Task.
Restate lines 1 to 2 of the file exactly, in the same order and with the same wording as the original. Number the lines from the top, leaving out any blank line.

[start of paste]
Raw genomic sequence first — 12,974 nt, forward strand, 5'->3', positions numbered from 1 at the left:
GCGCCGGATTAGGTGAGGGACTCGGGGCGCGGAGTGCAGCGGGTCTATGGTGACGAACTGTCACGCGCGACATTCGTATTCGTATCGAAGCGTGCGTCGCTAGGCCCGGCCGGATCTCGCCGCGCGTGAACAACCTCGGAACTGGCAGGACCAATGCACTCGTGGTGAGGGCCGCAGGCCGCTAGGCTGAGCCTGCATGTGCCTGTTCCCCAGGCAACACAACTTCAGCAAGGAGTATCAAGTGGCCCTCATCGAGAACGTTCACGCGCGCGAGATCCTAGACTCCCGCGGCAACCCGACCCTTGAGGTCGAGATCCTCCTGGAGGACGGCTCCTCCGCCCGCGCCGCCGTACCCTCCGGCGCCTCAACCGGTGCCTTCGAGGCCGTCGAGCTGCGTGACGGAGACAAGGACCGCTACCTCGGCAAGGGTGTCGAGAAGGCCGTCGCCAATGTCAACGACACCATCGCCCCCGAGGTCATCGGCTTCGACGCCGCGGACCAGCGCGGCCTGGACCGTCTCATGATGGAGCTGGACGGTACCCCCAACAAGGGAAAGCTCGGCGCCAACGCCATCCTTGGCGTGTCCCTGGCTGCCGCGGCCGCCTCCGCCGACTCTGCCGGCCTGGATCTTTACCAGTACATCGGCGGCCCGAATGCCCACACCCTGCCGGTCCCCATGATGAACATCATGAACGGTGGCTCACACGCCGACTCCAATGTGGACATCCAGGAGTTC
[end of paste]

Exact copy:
Raw genomic sequence first — 12,974 nt, forward strand, 5'->3', positions numbered from 1 at the left:
GCGCCGGATTAGGTGAGGGACTCGGGGCGCGGAGTGCAGCGGGTCTATGGTGACGAACTGTCACGCGCGACATTCGTATTCGTATCGAAGCGTGCGTCGCTAGGCCCGGCCGGATCTCGCCGCGCGTGAACAACCTCGGAACTGGCAGGACCAATGCACTCGTGGTGAGGGCCGCAGGCCGCTAGGCTGAGCCTGCATGTGCCTGTTCCCCAGGCAACACAACTTCAGCAAGGAGTATCAAGTGGCCCTCATCGAGAACGTTCACGCGCGCGAGATCCTAGACTCCCGCGGCAACCCGACCCTTGAGGTCGAGATCCTCCTGGAGGACGGCTCCTCCGCCCGCGCCGCCGTACCCTCCGGCGCCTCAACCGGTGCCTTCGAGGCCGTCGAGCTGCGTGACGGAGACAAGGACCGCTACCTCGGCAAGGGTGTCGAGAAGGCCGTCGCCAATGTCAACGACACCATCGCCCCCGAGGTCATCGGCTTCGACGCCGCGGACCAGCGCGGCCTGGACCGTCTCATGATGGAGCTGGACGGTACCCCCAACAAGGGAAAGCTCGGCGCCAACGCCATCCTTGGCGTGTCCCTGGCTGCCGCGGCCGCCTCCGCCGACTCTGCCGGCCTGGATCTTTACCAGTACATCGGCGGCCCGAATGCCCACACCCTGCCGGTCCCCATGATGAACATCATGAACGGTGGCTCACACGCCGACTCCAATGTGGACATCCAGGAGTTC